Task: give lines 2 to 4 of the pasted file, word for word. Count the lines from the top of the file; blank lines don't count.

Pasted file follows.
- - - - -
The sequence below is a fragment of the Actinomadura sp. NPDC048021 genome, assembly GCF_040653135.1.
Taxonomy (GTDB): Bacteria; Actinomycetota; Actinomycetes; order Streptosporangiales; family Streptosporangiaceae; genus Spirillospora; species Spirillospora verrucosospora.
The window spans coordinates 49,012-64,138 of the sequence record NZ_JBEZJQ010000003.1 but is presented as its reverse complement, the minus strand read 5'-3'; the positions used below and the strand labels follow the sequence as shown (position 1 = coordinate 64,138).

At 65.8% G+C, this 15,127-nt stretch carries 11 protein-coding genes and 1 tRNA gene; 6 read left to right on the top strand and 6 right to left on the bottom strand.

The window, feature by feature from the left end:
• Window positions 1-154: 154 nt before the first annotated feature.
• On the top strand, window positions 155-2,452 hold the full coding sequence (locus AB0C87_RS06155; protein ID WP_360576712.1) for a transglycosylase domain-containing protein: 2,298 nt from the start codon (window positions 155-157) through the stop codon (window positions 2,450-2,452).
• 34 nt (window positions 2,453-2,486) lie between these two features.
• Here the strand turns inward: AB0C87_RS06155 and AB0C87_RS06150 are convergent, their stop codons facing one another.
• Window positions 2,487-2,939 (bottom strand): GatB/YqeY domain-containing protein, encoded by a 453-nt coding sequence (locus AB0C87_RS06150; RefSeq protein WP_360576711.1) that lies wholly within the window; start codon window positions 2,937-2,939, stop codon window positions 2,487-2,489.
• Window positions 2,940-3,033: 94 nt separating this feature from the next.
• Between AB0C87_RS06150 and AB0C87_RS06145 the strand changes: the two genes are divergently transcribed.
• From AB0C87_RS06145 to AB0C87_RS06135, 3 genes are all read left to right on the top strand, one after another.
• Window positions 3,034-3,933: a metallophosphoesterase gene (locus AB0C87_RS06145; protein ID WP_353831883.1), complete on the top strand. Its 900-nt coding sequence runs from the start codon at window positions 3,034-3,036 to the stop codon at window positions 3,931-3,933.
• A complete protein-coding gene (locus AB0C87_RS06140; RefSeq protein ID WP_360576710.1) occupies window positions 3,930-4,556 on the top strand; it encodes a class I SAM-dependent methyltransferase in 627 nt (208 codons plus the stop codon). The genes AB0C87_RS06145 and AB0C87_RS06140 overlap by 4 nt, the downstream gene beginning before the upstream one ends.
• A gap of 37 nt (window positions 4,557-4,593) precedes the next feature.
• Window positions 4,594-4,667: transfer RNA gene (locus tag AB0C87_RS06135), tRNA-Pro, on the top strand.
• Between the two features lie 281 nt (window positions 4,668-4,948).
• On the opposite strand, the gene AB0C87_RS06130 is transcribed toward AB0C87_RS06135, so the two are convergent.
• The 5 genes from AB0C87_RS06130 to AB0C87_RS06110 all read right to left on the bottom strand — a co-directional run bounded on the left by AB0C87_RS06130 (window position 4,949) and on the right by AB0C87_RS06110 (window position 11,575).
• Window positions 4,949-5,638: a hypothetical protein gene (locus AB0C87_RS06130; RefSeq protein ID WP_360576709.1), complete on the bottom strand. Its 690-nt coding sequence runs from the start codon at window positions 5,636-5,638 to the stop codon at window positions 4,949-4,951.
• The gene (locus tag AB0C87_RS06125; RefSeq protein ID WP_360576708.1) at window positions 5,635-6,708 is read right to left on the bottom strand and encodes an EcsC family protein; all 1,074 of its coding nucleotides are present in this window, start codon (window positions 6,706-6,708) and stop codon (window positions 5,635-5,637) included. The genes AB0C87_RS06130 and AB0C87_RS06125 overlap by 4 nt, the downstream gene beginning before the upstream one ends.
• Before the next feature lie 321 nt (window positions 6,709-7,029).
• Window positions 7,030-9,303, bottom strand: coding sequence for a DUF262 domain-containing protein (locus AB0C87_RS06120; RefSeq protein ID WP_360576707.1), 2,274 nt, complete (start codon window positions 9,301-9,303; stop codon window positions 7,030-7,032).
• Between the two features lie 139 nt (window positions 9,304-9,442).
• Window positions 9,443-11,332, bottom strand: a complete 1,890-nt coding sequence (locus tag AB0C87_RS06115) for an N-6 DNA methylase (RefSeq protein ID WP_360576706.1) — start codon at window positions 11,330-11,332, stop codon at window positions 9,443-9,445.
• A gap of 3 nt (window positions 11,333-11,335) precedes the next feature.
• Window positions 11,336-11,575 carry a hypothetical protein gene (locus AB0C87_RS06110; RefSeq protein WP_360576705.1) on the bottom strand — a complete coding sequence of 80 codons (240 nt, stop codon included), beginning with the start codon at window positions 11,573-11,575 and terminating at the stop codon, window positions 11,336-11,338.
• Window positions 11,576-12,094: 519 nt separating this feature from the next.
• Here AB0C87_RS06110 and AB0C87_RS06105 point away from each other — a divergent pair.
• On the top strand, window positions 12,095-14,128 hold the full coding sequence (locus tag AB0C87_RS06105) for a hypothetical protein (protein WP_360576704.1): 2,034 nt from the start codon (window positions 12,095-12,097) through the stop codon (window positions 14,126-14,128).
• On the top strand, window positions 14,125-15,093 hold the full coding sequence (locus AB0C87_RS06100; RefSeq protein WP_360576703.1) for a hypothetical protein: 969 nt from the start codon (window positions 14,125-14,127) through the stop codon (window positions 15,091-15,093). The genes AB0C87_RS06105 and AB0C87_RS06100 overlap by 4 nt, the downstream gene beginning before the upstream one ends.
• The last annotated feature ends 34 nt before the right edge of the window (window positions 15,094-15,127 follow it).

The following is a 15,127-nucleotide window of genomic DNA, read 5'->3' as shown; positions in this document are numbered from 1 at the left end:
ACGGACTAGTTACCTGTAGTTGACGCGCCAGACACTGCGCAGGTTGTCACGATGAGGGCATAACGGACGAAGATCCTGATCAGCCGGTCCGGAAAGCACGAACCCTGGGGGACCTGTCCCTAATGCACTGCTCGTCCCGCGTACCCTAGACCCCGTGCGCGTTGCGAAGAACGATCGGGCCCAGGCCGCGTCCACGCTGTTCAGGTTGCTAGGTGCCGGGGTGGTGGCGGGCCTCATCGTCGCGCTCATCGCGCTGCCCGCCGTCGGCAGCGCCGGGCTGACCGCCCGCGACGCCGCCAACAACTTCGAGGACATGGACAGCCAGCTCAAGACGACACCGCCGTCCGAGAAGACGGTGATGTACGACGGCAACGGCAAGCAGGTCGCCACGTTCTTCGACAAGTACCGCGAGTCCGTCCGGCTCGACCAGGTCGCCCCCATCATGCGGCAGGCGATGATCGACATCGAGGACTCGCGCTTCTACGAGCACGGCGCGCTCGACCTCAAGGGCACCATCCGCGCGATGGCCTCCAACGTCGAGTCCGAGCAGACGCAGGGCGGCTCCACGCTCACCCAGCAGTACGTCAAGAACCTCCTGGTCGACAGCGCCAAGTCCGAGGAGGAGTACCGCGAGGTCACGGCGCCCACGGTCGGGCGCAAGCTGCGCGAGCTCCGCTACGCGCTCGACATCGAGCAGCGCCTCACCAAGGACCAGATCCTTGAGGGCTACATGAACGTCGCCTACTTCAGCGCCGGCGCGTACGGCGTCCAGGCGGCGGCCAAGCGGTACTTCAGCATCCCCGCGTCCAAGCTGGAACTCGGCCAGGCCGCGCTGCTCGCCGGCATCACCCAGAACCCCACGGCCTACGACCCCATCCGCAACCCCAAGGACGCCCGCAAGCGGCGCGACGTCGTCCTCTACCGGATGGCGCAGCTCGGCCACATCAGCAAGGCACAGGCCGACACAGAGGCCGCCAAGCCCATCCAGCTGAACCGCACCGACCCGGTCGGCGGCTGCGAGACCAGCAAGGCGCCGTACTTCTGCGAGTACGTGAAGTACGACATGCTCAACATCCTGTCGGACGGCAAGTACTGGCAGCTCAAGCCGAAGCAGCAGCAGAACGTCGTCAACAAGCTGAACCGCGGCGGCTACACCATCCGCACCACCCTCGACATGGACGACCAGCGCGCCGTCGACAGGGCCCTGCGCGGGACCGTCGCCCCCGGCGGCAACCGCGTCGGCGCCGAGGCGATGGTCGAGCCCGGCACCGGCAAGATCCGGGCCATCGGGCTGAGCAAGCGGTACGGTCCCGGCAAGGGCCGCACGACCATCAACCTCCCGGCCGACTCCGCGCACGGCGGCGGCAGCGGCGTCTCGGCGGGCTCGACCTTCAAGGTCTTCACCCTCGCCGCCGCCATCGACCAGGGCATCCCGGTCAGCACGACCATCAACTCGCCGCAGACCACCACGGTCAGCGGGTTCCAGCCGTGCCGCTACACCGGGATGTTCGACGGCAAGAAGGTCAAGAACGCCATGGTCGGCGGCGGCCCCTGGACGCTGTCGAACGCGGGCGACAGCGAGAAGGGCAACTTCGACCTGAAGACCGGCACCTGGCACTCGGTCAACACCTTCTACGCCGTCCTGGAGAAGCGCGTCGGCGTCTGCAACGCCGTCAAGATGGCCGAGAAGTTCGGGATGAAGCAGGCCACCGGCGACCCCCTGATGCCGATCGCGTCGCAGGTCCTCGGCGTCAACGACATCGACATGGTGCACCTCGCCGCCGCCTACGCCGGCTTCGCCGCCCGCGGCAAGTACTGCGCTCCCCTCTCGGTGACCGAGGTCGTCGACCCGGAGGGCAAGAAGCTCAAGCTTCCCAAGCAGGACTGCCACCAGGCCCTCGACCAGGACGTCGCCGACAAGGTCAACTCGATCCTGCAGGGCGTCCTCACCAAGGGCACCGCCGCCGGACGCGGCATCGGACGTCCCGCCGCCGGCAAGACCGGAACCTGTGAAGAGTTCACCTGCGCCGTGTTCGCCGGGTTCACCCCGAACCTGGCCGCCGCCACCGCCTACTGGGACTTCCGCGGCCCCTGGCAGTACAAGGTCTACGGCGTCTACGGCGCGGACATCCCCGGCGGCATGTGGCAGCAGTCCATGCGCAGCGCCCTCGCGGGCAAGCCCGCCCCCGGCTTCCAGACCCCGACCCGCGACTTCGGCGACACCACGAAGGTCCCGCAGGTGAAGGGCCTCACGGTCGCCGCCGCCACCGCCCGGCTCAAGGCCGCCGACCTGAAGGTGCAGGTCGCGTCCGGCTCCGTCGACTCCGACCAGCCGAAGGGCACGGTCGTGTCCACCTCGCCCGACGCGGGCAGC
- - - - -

Taxonomy (GTDB): Bacteria; Actinomycetota; Actinomycetes; order Streptosporangiales; family Streptosporangiaceae; genus Spirillospora; species Spirillospora verrucosospora.
The window spans coordinates 49,012-64,138 of the sequence record NZ_JBEZJQ010000003.1 but is presented as its reverse complement, the minus strand read 5'-3'; the positions used below and the strand labels follow the sequence as shown (position 1 = coordinate 64,138).

At 65.8% G+C, this 15,127-nt stretch carries 11 protein-coding genes and 1 tRNA gene; 6 read left to right on the top strand and 6 right to left on the bottom strand.